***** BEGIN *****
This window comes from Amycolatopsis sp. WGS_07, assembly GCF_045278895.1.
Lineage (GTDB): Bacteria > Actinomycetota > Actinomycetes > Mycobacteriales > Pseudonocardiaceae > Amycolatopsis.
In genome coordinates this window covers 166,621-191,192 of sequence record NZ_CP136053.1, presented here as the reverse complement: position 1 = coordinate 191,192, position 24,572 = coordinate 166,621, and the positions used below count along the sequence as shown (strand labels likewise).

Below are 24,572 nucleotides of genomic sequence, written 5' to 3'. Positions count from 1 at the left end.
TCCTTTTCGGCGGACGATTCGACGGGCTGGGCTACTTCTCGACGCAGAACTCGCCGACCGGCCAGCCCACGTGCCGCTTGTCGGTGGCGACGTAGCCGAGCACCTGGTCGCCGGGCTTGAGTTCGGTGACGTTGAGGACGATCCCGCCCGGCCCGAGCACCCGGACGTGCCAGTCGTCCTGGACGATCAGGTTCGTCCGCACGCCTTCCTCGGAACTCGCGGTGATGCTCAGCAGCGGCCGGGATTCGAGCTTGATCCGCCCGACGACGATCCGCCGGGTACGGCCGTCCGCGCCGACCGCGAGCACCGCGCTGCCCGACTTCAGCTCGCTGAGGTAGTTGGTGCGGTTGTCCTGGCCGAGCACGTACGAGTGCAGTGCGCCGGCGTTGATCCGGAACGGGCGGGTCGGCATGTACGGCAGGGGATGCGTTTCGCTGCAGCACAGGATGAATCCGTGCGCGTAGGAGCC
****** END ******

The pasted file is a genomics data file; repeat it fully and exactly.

This window comes from Amycolatopsis sp. WGS_07, assembly GCF_045278895.1.
Lineage (GTDB): Bacteria > Actinomycetota > Actinomycetes > Mycobacteriales > Pseudonocardiaceae > Amycolatopsis.
In genome coordinates this window covers 166,621-191,192 of sequence record NZ_CP136053.1, presented here as the reverse complement: position 1 = coordinate 191,192, position 24,572 = coordinate 166,621, and the positions used below count along the sequence as shown (strand labels likewise).

Below are 24,572 nucleotides of genomic sequence, written 5' to 3'. Positions count from 1 at the left end.
TCCTTTTCGGCGGACGATTCGACGGGCTGGGCTACTTCTCGACGCAGAACTCGCCGACCGGCCAGCCCACGTGCCGCTTGTCGGTGGCGACGTAGCCGAGCACCTGGTCGCCGGGCTTGAGTTCGGTGACGTTGAGGACGATCCCGCCCGGCCCGAGCACCCGGACGTGCCAGTCGTCCTGGACGATCAGGTTCGTCCGCACGCCTTCCTCGGAACTCGCGGTGATGCTCAGCAGCGGCCGGGATTCGAGCTTGATCCGCCCGACGACGATCCGCCGGGTACGGCCGTCCGCGCCGACCGCGAGCACCGCGCTGCCCGACTTCAGCTCGCTGAGGTAGTTGGTGCGGTTGTCCTGGCCGAGCACGTACGAGTGCAGTGCGCCGGCGTTGATCCGGAACGGGCGGGTCGGCATGTACGGCAGGGGATGCGTTTCGCTGCAGCACAGGATGAATCCGTGCGCGTAGGAGCC